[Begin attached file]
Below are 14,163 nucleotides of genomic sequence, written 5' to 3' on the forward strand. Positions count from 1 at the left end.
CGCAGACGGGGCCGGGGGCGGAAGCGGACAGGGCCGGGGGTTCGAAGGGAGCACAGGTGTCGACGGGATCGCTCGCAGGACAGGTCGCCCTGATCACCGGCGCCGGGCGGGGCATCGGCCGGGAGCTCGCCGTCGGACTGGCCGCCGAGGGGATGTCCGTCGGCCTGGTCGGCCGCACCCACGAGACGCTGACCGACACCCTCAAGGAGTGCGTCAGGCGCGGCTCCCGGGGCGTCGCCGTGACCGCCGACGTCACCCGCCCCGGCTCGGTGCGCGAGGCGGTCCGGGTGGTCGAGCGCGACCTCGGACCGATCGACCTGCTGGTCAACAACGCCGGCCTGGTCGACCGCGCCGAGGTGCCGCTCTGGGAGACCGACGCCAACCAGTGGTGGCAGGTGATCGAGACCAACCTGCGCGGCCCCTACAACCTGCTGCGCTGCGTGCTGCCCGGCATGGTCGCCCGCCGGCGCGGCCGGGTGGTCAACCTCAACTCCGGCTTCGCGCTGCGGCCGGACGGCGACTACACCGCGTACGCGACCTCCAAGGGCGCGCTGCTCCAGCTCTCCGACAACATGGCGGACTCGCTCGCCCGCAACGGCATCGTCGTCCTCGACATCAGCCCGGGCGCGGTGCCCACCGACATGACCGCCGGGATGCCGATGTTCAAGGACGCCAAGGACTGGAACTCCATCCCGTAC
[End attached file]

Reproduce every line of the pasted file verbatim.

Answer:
Below are 14,163 nucleotides of genomic sequence, written 5' to 3' on the forward strand. Positions count from 1 at the left end.
CGCAGACGGGGCCGGGGGCGGAAGCGGACAGGGCCGGGGGTTCGAAGGGAGCACAGGTGTCGACGGGATCGCTCGCAGGACAGGTCGCCCTGATCACCGGCGCCGGGCGGGGCATCGGCCGGGAGCTCGCCGTCGGACTGGCCGCCGAGGGGATGTCCGTCGGCCTGGTCGGCCGCACCCACGAGACGCTGACCGACACCCTCAAGGAGTGCGTCAGGCGCGGCTCCCGGGGCGTCGCCGTGACCGCCGACGTCACCCGCCCCGGCTCGGTGCGCGAGGCGGTCCGGGTGGTCGAGCGCGACCTCGGACCGATCGACCTGCTGGTCAACAACGCCGGCCTGGTCGACCGCGCCGAGGTGCCGCTCTGGGAGACCGACGCCAACCAGTGGTGGCAGGTGATCGAGACCAACCTGCGCGGCCCCTACAACCTGCTGCGCTGCGTGCTGCCCGGCATGGTCGCCCGCCGGCGCGGCCGGGTGGTCAACCTCAACTCCGGCTTCGCGCTGCGGCCGGACGGCGACTACACCGCGTACGCGACCTCCAAGGGCGCGCTGCTCCAGCTCTCCGACAACATGGCGGACTCGCTCGCCCGCAACGGCATCGTCGTCCTCGACATCAGCCCGGGCGCGGTGCCCACCGACATGACCGCCGGGATGCCGATGTTCAAGGACGCCAAGGACTGGAACTCCATCCCGTAC